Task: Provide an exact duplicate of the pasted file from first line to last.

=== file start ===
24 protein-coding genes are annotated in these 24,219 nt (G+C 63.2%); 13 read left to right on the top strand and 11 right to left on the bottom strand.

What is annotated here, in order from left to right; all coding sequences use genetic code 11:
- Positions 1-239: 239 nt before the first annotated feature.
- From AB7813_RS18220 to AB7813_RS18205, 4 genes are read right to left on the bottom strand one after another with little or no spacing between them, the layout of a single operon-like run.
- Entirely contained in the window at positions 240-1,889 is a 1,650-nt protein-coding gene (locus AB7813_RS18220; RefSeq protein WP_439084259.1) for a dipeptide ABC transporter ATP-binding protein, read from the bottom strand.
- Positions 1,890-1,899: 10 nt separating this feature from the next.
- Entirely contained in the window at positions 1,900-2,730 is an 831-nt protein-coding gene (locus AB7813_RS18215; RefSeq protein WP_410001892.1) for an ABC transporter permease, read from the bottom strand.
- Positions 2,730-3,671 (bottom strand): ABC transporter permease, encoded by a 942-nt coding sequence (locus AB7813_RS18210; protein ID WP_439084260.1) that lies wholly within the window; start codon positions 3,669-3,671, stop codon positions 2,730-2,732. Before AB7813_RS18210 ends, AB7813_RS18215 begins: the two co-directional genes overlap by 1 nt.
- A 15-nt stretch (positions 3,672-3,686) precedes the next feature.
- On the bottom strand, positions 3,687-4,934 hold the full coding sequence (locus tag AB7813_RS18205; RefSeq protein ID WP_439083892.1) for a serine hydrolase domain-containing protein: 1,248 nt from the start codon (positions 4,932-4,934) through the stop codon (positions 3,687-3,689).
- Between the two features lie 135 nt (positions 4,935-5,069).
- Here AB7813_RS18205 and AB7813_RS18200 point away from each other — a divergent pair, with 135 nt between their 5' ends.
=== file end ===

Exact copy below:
24 protein-coding genes are annotated in these 24,219 nt (G+C 63.2%); 13 read left to right on the top strand and 11 right to left on the bottom strand.

What is annotated here, in order from left to right; all coding sequences use genetic code 11:
- Positions 1-239: 239 nt before the first annotated feature.
- From AB7813_RS18220 to AB7813_RS18205, 4 genes are read right to left on the bottom strand one after another with little or no spacing between them, the layout of a single operon-like run.
- Entirely contained in the window at positions 240-1,889 is a 1,650-nt protein-coding gene (locus AB7813_RS18220; RefSeq protein WP_439084259.1) for a dipeptide ABC transporter ATP-binding protein, read from the bottom strand.
- Positions 1,890-1,899: 10 nt separating this feature from the next.
- Entirely contained in the window at positions 1,900-2,730 is an 831-nt protein-coding gene (locus AB7813_RS18215; RefSeq protein WP_410001892.1) for an ABC transporter permease, read from the bottom strand.
- Positions 2,730-3,671 (bottom strand): ABC transporter permease, encoded by a 942-nt coding sequence (locus AB7813_RS18210; protein ID WP_439084260.1) that lies wholly within the window; start codon positions 3,669-3,671, stop codon positions 2,730-2,732. Before AB7813_RS18210 ends, AB7813_RS18215 begins: the two co-directional genes overlap by 1 nt.
- A 15-nt stretch (positions 3,672-3,686) precedes the next feature.
- On the bottom strand, positions 3,687-4,934 hold the full coding sequence (locus tag AB7813_RS18205; RefSeq protein ID WP_439083892.1) for a serine hydrolase domain-containing protein: 1,248 nt from the start codon (positions 4,932-4,934) through the stop codon (positions 3,687-3,689).
- Between the two features lie 135 nt (positions 4,935-5,069).
- Here AB7813_RS18205 and AB7813_RS18200 point away from each other — a divergent pair, with 135 nt between their 5' ends.